Your trusted lead on recommenders rushes up with a new paper in hand. Just back from the RecSys conference where the paper was presented he shows you the results. It appears your top-N recommender could be made several percentage points better using the new technique. The downside is that it would require you to adopt one of the new DNN collaborative filtering models which would be much more compute intensive and mean a deep reskilling dive for some of your team.
Would you be surprised to find out that the results in that paper are not reproducible? Or more, that the baseline techniques to which it was compared to show improvements were not properly optimized. And, if they had been, the much simpler techniques would be shown to be superior.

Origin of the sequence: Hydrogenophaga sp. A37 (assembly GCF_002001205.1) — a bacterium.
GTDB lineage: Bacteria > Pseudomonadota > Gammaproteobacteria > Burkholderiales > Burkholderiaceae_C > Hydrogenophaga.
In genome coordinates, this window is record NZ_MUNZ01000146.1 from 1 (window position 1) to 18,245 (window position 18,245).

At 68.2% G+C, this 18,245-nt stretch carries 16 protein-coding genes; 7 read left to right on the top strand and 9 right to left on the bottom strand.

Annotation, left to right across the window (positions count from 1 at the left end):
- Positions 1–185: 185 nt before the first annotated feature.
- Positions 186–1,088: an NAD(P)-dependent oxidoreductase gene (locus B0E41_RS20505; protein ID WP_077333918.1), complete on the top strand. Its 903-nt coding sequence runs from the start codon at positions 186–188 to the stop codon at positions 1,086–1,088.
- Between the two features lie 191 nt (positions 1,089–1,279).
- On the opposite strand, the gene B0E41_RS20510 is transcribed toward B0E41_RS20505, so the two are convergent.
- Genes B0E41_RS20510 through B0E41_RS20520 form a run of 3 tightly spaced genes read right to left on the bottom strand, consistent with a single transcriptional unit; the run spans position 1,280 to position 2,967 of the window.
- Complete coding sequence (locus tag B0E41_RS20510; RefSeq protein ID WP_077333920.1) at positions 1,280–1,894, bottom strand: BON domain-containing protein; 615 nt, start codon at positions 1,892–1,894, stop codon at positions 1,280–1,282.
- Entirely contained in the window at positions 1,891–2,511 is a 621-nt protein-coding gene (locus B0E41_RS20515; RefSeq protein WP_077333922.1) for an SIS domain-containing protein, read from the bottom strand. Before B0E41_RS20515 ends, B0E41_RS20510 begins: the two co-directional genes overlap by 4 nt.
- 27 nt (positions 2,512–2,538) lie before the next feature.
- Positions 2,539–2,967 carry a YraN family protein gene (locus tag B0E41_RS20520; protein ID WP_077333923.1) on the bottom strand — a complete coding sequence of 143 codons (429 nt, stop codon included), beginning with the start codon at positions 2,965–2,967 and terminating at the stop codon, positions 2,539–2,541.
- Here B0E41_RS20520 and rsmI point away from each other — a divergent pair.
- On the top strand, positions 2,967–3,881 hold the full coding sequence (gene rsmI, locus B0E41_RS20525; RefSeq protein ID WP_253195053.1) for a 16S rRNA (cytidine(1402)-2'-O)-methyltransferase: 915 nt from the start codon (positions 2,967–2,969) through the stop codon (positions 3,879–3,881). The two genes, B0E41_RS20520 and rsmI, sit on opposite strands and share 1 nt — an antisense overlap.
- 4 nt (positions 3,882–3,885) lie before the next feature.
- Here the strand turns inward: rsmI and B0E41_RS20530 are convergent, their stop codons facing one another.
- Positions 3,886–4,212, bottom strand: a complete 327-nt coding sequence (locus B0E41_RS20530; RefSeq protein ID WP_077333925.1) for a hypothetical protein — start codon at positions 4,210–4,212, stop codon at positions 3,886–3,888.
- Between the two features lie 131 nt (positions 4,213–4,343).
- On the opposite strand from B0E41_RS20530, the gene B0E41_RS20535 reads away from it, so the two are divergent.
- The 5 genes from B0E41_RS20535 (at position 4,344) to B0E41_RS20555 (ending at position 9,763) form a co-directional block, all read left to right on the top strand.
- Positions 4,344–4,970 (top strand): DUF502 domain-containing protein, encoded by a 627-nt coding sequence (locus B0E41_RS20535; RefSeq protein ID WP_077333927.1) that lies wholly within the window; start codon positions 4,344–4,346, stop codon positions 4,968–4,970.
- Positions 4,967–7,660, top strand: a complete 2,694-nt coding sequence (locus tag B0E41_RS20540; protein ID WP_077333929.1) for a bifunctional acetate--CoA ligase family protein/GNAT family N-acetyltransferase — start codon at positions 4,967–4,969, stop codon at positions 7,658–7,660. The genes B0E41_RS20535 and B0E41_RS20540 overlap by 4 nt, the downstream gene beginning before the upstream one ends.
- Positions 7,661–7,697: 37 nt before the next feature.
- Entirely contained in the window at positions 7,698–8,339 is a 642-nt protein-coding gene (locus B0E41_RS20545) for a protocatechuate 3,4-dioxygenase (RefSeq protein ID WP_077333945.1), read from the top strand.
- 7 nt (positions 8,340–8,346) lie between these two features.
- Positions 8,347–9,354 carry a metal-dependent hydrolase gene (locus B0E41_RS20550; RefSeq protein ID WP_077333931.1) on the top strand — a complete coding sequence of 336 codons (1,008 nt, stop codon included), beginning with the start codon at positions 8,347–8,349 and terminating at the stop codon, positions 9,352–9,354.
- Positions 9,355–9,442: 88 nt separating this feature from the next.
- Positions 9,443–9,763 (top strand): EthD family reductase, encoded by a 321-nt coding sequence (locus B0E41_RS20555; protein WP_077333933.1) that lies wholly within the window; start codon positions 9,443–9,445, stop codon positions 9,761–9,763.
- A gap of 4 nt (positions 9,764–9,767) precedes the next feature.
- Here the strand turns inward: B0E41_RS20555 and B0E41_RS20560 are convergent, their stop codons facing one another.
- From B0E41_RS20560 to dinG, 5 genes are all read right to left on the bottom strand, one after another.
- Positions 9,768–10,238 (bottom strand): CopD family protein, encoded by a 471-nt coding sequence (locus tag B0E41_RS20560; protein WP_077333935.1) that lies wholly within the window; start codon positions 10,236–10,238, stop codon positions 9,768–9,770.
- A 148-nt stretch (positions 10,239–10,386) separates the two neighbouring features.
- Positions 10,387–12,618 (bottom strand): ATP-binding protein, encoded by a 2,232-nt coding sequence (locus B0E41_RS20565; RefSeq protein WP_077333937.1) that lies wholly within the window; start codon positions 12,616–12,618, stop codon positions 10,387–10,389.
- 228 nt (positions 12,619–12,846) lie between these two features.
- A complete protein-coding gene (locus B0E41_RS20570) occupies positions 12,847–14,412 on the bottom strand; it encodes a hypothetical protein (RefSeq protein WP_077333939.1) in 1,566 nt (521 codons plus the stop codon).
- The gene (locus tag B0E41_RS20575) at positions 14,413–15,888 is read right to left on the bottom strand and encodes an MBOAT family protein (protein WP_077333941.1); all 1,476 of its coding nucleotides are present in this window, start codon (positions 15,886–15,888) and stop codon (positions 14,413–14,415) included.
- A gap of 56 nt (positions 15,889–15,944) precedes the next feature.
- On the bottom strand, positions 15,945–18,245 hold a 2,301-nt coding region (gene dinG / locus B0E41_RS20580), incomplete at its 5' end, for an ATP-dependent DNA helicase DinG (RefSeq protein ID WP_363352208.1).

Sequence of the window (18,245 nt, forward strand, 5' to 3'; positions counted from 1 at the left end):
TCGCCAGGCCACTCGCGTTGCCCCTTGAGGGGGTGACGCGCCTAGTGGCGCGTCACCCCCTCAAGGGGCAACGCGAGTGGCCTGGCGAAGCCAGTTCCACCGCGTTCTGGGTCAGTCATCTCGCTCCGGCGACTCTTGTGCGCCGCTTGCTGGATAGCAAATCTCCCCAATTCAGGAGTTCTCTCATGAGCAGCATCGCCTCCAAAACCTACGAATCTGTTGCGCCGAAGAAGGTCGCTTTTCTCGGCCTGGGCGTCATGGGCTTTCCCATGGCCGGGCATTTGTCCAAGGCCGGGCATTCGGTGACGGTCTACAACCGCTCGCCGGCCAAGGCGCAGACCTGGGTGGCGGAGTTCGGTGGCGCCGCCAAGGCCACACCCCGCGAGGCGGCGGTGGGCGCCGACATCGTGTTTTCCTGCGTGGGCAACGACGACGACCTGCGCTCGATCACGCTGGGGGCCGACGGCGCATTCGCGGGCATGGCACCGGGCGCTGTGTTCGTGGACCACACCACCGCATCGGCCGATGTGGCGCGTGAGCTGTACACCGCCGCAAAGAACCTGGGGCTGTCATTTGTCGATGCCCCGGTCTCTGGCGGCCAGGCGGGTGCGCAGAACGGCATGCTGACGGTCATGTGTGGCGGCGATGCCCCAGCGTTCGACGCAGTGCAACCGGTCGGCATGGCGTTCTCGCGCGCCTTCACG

In a recent paper “Are We Really Making Much Progress”, researchers Maurizio Ferrari Dacrema, Paolo Cremonesi, Dietmar Jannach raise a major red flag. Houston, we have a reproducibility problem.
Having worked through some of these papers for a different algorithm, I’m not that surprised. Sometimes it seems like improvements are limited solely to the data set and scenario the authors came up with, though that may just be the cynic in me.
This article is a good reason for looking at several types of models during the research phase, and even trying to keep several models up to date. It’s also a reminder that if you’re looking at papers and hot algorithms, make sure they include a way to get the data used in testing (and source code, if you can).